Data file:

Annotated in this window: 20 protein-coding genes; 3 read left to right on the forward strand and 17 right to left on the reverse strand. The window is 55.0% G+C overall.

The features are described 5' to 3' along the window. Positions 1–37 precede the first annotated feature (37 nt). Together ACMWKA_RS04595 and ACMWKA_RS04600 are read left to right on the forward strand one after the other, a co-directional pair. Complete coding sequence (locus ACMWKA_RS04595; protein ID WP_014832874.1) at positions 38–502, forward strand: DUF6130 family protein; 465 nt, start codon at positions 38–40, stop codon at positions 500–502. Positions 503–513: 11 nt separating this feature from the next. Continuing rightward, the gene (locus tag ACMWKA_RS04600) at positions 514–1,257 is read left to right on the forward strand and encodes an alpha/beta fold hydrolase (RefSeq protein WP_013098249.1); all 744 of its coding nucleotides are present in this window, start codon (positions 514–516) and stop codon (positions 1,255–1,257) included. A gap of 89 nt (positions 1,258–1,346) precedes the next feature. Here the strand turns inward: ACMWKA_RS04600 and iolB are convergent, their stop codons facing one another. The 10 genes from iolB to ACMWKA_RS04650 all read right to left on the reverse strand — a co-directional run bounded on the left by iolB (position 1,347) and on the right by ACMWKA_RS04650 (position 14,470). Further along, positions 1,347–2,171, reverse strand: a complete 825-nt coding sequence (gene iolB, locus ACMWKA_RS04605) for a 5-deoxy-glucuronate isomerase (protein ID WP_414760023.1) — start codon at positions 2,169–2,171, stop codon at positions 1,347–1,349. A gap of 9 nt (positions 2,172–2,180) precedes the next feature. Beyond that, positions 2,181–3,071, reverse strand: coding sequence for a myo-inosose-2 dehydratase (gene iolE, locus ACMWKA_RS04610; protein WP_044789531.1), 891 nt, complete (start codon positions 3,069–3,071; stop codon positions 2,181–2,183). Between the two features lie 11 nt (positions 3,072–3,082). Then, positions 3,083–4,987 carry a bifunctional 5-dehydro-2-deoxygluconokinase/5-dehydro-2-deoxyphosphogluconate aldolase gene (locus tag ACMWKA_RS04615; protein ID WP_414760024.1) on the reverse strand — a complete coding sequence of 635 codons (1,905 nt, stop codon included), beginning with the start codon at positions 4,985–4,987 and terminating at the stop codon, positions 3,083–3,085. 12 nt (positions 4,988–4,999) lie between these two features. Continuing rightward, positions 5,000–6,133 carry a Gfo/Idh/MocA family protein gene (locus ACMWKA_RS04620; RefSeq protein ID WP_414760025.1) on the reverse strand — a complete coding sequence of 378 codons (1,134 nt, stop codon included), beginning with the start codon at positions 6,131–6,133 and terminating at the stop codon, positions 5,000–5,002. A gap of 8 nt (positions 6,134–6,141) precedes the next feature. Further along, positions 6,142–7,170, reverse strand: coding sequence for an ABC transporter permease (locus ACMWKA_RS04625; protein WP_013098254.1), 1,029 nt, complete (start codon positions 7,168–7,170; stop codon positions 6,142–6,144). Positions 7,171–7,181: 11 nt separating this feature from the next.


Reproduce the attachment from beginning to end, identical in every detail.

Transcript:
Annotated in this window: 20 protein-coding genes; 3 read left to right on the forward strand and 17 right to left on the reverse strand. The window is 55.0% G+C overall.

The features are described 5' to 3' along the window. Positions 1–37 precede the first annotated feature (37 nt). Together ACMWKA_RS04595 and ACMWKA_RS04600 are read left to right on the forward strand one after the other, a co-directional pair. Complete coding sequence (locus ACMWKA_RS04595; protein ID WP_014832874.1) at positions 38–502, forward strand: DUF6130 family protein; 465 nt, start codon at positions 38–40, stop codon at positions 500–502. Positions 503–513: 11 nt separating this feature from the next. Continuing rightward, the gene (locus tag ACMWKA_RS04600) at positions 514–1,257 is read left to right on the forward strand and encodes an alpha/beta fold hydrolase (RefSeq protein WP_013098249.1); all 744 of its coding nucleotides are present in this window, start codon (positions 514–516) and stop codon (positions 1,255–1,257) included. A gap of 89 nt (positions 1,258–1,346) precedes the next feature. Here the strand turns inward: ACMWKA_RS04600 and iolB are convergent, their stop codons facing one another. The 10 genes from iolB to ACMWKA_RS04650 all read right to left on the reverse strand — a co-directional run bounded on the left by iolB (position 1,347) and on the right by ACMWKA_RS04650 (position 14,470). Further along, positions 1,347–2,171, reverse strand: a complete 825-nt coding sequence (gene iolB, locus ACMWKA_RS04605) for a 5-deoxy-glucuronate isomerase (protein ID WP_414760023.1) — start codon at positions 2,169–2,171, stop codon at positions 1,347–1,349. A gap of 9 nt (positions 2,172–2,180) precedes the next feature. Beyond that, positions 2,181–3,071, reverse strand: coding sequence for a myo-inosose-2 dehydratase (gene iolE, locus ACMWKA_RS04610; protein WP_044789531.1), 891 nt, complete (start codon positions 3,069–3,071; stop codon positions 2,181–2,183). Between the two features lie 11 nt (positions 3,072–3,082). Then, positions 3,083–4,987 carry a bifunctional 5-dehydro-2-deoxygluconokinase/5-dehydro-2-deoxyphosphogluconate aldolase gene (locus tag ACMWKA_RS04615; protein ID WP_414760024.1) on the reverse strand — a complete coding sequence of 635 codons (1,905 nt, stop codon included), beginning with the start codon at positions 4,985–4,987 and terminating at the stop codon, positions 3,083–3,085. 12 nt (positions 4,988–4,999) lie between these two features. Continuing rightward, positions 5,000–6,133 carry a Gfo/Idh/MocA family protein gene (locus ACMWKA_RS04620; RefSeq protein ID WP_414760025.1) on the reverse strand — a complete coding sequence of 378 codons (1,134 nt, stop codon included), beginning with the start codon at positions 6,131–6,133 and terminating at the stop codon, positions 5,000–5,002. A gap of 8 nt (positions 6,134–6,141) precedes the next feature. Further along, positions 6,142–7,170, reverse strand: coding sequence for an ABC transporter permease (locus ACMWKA_RS04625; protein WP_013098254.1), 1,029 nt, complete (start codon positions 7,168–7,170; stop codon positions 6,142–6,144). Positions 7,171–7,181: 11 nt separating this feature from the next.